Skyzoo is a well-respected artist and writer in the music industry. He has released several albums, EP's, and mixtapes to the delight of music lovers everywhere. He has worked with some of the most talented artists in music including Jill Scott, Talib Kweli, Freeway, and Raheem DeVaughn. Now, Skyzoo has linked up with talented producer Antman Wonder to refurbish a classic hip-hop album. An Ode To Reasonable Doubt EP will be released on December 4th to pay homage to the legendary Brooklyn born rapper turned business mogul Shawn Corey Carter, better known to most as Jay Z.
Jay's Reasonable Doubt is considered one of the greatest rap albums of all time by many music connoisseurs. To re-create such a classic album is no easy task. However, The combination of Skyzoo's lyrical skill and Antman Wonder's innovative production style create a thought-provoking EP that I think people will be pleasantly surprised to hear. I had the chance to talk to Sky and Antman to discuss their latest project.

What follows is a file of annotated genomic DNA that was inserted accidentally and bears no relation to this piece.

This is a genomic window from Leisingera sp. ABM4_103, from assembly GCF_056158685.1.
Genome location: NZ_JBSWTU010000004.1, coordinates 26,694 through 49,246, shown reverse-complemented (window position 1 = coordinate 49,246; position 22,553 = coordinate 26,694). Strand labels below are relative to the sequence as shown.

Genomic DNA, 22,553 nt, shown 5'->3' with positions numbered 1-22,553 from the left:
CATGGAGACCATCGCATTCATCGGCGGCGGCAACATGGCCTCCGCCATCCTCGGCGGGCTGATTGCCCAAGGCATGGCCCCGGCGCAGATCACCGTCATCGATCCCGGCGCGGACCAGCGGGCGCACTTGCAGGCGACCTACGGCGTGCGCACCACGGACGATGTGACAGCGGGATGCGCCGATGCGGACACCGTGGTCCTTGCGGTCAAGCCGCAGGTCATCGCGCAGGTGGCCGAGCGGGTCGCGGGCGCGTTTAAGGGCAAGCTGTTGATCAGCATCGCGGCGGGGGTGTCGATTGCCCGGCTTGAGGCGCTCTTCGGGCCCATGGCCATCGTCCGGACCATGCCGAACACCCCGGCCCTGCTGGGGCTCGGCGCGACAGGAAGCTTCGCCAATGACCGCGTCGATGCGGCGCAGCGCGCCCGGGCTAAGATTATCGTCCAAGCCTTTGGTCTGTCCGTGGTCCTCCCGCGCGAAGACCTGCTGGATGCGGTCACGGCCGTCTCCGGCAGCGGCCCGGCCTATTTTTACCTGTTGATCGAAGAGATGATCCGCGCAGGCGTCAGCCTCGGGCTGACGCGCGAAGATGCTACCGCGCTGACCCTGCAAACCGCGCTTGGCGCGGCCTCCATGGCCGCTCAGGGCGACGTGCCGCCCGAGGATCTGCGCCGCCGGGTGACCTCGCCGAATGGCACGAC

Earmilk: How do you think growing up in Brooklyn shaped you as a person and an artist?
Skyzoo: My approach to songwriting has always been based on my experiences, my background, my upbringing, they've always played apart in how I write and the stories I tell. So growing up in Brooklyn has had a direct on me as an artist. As far as me outside of the music, the way I view the world, the way I think, the way I handle situations, all stems from my surroundings from day one.
E: You're releasing An Ode To Reasonable Doubt EP on Jay Z's birthday December 4th, why this project? Why now?
S: The idea came from the fans honestly. I received a tweet from a fan back in 2011 after Elzhi released his Illmatic remake "Elmatic", asking if I'd ever thought of doing the same with Reasonable Doubt. I retweeted it and jokingly said "who knows, that'd be crazy" or something of the sort, and I began getting endless replies to and RT's of that one tweet. I left the idea alone, but still got asked literally daily if I'd do it. So I finally put some time aside and said ok. It was strictly to give the people what they've literally been asking. If it weren't for that original tweet, this project wouldn't be happening. Time wise it just made sense to release it on Jay's birthday, from a "salute" standpoint and a marketing standpoint.
E: What was your thought process when remaking the beats on Reasonable Doubt? Why this album?